Ice Storm Hits the United States
May 14, 2013
Nearly a week after a winter storm coated a broad swath of the United States with ice and snow, the clouds cleared enough to provide this photo-like view of the winter landscape. The storm, which struck on January 27, 2009, cut off electricity to millions, and by February 2, thousands in Kentucky, Missouri, Illinois, and Arkansas were still without power, said USA Today. Kentucky governor Steve Beshear called the storm, "the biggest natural disaster that this state has ever experienced in modern history," reported CNN. This image, captured by the Moderate Resolution Imaging Spectroradiometer (MODIS) on NASA’s Aqua satellite on February 1, 2009, shows the wide area impacted by the storm. The storm’s visible path begins with a wispy line of snow through central Oklahoma and traces north in a solid line from Missouri to Maine. A line of clouds runs parallel to the storm’s snowy track, covering parts of the North. Impressive though this swath of snow is, it may not represent the full extent of the storm. Ice is clear, and some may coat the land south of the snow. Credit: NASA image courtesy the MODIS Rapid Response Team at NASA GSFC. Caption by Holli Riebeek.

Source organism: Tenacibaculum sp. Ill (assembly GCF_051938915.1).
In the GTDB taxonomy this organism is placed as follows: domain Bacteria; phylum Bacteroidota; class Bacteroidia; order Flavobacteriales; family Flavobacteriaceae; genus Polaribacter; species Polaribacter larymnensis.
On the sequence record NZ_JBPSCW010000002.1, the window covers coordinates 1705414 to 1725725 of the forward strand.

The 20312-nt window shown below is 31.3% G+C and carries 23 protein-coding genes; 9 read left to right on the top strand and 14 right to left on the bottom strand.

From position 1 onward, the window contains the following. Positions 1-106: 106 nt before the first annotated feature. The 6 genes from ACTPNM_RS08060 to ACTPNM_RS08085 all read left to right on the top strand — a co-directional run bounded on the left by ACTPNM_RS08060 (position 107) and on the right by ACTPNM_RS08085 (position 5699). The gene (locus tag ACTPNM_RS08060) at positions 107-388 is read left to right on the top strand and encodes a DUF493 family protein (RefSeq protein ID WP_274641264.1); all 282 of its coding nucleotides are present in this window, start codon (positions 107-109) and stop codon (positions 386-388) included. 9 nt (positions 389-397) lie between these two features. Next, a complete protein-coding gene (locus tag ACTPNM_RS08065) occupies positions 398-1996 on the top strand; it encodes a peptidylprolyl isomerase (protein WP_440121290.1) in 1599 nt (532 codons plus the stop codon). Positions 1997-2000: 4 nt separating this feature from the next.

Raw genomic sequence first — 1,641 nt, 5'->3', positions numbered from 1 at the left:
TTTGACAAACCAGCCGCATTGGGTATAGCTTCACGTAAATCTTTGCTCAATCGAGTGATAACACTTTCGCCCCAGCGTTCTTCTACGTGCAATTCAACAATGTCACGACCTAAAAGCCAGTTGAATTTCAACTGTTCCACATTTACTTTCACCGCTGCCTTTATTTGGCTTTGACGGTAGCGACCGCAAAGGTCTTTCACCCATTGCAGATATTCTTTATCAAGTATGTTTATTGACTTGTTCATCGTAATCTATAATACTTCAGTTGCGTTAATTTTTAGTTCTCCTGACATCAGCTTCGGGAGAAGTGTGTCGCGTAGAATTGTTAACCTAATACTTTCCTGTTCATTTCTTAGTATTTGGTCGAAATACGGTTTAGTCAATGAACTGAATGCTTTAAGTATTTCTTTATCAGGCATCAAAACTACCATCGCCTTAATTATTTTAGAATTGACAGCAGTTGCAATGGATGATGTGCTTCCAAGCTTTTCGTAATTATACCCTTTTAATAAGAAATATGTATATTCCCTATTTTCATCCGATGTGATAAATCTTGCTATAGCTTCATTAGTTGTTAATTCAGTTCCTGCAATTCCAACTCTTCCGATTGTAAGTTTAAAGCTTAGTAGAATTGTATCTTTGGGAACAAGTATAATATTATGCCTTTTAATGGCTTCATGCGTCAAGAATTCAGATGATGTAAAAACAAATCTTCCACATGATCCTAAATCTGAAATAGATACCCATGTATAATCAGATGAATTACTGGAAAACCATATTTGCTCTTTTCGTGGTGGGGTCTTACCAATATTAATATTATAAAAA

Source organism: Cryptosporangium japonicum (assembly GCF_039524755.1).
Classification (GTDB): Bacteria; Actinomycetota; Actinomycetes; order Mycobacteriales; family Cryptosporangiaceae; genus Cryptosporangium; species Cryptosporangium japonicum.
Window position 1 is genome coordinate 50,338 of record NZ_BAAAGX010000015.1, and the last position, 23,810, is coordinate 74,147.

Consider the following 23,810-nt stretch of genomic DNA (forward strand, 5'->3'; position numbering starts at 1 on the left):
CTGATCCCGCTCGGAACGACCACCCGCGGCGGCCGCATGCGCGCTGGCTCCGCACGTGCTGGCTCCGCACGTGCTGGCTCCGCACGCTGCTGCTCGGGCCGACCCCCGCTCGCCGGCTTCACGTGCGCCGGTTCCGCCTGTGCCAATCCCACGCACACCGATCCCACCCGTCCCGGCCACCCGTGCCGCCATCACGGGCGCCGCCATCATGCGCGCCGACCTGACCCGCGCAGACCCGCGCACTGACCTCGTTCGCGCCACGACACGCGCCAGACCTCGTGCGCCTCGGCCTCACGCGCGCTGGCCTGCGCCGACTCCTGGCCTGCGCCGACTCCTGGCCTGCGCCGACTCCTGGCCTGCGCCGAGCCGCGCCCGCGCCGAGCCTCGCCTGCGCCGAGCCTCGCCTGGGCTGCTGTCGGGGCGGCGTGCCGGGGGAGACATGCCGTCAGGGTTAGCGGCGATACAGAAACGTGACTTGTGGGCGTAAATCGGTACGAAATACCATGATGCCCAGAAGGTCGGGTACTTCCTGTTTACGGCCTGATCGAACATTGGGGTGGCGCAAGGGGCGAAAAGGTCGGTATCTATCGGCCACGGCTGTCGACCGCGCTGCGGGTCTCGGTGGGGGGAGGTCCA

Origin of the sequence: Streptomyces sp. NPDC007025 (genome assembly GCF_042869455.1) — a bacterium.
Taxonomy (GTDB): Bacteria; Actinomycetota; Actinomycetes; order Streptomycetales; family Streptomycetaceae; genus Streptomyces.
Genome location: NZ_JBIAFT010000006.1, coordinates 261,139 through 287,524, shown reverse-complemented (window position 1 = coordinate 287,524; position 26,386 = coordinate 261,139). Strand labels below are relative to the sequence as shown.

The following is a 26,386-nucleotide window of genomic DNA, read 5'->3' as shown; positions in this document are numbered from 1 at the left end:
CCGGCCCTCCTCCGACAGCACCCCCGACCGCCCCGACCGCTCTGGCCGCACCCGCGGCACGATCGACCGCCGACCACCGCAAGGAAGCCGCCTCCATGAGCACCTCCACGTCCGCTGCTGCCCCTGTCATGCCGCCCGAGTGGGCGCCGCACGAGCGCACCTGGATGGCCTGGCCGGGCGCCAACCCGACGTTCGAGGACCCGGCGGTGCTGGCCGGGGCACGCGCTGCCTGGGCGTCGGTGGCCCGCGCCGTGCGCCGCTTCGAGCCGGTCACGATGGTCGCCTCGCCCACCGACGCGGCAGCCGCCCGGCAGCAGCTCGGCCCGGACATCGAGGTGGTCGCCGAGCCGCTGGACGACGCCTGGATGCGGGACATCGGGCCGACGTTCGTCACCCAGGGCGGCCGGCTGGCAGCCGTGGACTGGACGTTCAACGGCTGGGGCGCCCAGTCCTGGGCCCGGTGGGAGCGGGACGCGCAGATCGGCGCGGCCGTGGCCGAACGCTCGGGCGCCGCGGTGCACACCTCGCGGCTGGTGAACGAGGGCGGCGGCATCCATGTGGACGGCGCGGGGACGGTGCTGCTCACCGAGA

Topics: Disaster Accident, Weather, Meteorology, Atmospheric sciences, Ice storms, Winter storm, Moderate-Resolution Imaging Spectroradiometer, Aqua, Storm, Snow